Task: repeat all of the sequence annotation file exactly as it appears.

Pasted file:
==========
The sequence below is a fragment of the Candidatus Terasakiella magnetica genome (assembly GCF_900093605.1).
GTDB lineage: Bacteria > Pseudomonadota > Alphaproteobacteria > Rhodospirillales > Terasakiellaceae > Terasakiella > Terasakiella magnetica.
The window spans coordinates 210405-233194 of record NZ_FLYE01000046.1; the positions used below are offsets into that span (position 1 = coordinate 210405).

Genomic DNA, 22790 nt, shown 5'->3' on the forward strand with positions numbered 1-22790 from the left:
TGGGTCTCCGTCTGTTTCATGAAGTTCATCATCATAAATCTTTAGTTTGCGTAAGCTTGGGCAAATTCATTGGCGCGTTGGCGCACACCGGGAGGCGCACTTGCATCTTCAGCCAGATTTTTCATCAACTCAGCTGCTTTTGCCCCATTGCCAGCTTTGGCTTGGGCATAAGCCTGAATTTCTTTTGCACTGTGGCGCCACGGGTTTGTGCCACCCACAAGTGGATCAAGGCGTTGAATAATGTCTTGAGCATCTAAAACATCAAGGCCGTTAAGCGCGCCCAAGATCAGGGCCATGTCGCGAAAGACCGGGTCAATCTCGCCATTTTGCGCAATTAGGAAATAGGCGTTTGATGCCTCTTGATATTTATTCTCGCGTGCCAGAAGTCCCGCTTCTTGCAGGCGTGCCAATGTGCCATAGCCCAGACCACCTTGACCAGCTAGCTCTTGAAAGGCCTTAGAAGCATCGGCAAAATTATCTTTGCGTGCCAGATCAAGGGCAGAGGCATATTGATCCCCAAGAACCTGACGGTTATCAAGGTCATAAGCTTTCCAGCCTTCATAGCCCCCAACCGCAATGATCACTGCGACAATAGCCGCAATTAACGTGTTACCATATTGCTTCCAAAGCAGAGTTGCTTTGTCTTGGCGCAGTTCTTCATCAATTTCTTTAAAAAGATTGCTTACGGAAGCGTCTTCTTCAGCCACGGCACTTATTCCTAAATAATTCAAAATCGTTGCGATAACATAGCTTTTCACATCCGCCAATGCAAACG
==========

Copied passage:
The sequence below is a fragment of the Candidatus Terasakiella magnetica genome (assembly GCF_900093605.1).
GTDB lineage: Bacteria > Pseudomonadota > Alphaproteobacteria > Rhodospirillales > Terasakiellaceae > Terasakiella > Terasakiella magnetica.
The window spans coordinates 210405-233194 of record NZ_FLYE01000046.1; the positions used below are offsets into that span (position 1 = coordinate 210405).

Genomic DNA, 22790 nt, shown 5'->3' on the forward strand with positions numbered 1-22790 from the left:
TGGGTCTCCGTCTGTTTCATGAAGTTCATCATCATAAATCTTTAGTTTGCGTAAGCTTGGGCAAATTCATTGGCGCGTTGGCGCACACCGGGAGGCGCACTTGCATCTTCAGCCAGATTTTTCATCAACTCAGCTGCTTTTGCCCCATTGCCAGCTTTGGCTTGGGCATAAGCCTGAATTTCTTTTGCACTGTGGCGCCACGGGTTTGTGCCACCCACAAGTGGATCAAGGCGTTGAATAATGTCTTGAGCATCTAAAACATCAAGGCCGTTAAGCGCGCCCAAGATCAGGGCCATGTCGCGAAAGACCGGGTCAATCTCGCCATTTTGCGCAATTAGGAAATAGGCGTTTGATGCCTCTTGATATTTATTCTCGCGTGCCAGAAGTCCCGCTTCTTGCAGGCGTGCCAATGTGCCATAGCCCAGACCACCTTGACCAGCTAGCTCTTGAAAGGCCTTAGAAGCATCGGCAAAATTATCTTTGCGTGCCAGATCAAGGGCAGAGGCATATTGATCCCCAAGAACCTGACGGTTATCAAGGTCATAAGCTTTCCAGCCTTCATAGCCCCCAACCGCAATGATCACTGCGACAATAGCCGCAATTAACGTGTTACCATATTGCTTCCAAAGCAGAGTTGCTTTGTCTTGGCGCAGTTCTTCATCAATTTCTTTAAAAAGATTGCTTACGGAAGCGTCTTCTTCAGCCACGGCACTTATTCCTAAATAATTCAAAATCGTTGCGATAACATAGCTTTTCACATCCGCCAATGCAAACG